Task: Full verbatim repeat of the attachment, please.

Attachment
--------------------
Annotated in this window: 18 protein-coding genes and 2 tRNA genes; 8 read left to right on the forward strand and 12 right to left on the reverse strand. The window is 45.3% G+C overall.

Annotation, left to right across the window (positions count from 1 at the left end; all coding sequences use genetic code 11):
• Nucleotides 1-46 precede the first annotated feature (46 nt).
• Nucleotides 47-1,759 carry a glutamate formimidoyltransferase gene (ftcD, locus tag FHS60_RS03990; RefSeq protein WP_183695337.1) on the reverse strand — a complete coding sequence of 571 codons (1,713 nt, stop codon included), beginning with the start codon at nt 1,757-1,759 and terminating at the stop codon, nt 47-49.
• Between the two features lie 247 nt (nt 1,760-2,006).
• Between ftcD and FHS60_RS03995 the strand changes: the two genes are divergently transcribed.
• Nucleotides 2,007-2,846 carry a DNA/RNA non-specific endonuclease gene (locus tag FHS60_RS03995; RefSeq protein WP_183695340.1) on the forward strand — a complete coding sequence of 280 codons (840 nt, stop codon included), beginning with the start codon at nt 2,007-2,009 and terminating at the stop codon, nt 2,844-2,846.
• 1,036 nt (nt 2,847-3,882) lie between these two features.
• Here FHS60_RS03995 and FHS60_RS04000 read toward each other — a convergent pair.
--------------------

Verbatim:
Annotated in this window: 18 protein-coding genes and 2 tRNA genes; 8 read left to right on the forward strand and 12 right to left on the reverse strand. The window is 45.3% G+C overall.

Annotation, left to right across the window (positions count from 1 at the left end; all coding sequences use genetic code 11):
• Nucleotides 1-46 precede the first annotated feature (46 nt).
• Nucleotides 47-1,759 carry a glutamate formimidoyltransferase gene (ftcD, locus tag FHS60_RS03990; RefSeq protein WP_183695337.1) on the reverse strand — a complete coding sequence of 571 codons (1,713 nt, stop codon included), beginning with the start codon at nt 1,757-1,759 and terminating at the stop codon, nt 47-49.
• Between the two features lie 247 nt (nt 1,760-2,006).
• Between ftcD and FHS60_RS03995 the strand changes: the two genes are divergently transcribed.
• Nucleotides 2,007-2,846 carry a DNA/RNA non-specific endonuclease gene (locus tag FHS60_RS03995; RefSeq protein WP_183695340.1) on the forward strand — a complete coding sequence of 280 codons (840 nt, stop codon included), beginning with the start codon at nt 2,007-2,009 and terminating at the stop codon, nt 2,844-2,846.
• 1,036 nt (nt 2,847-3,882) lie between these two features.
• Here FHS60_RS03995 and FHS60_RS04000 read toward each other — a convergent pair.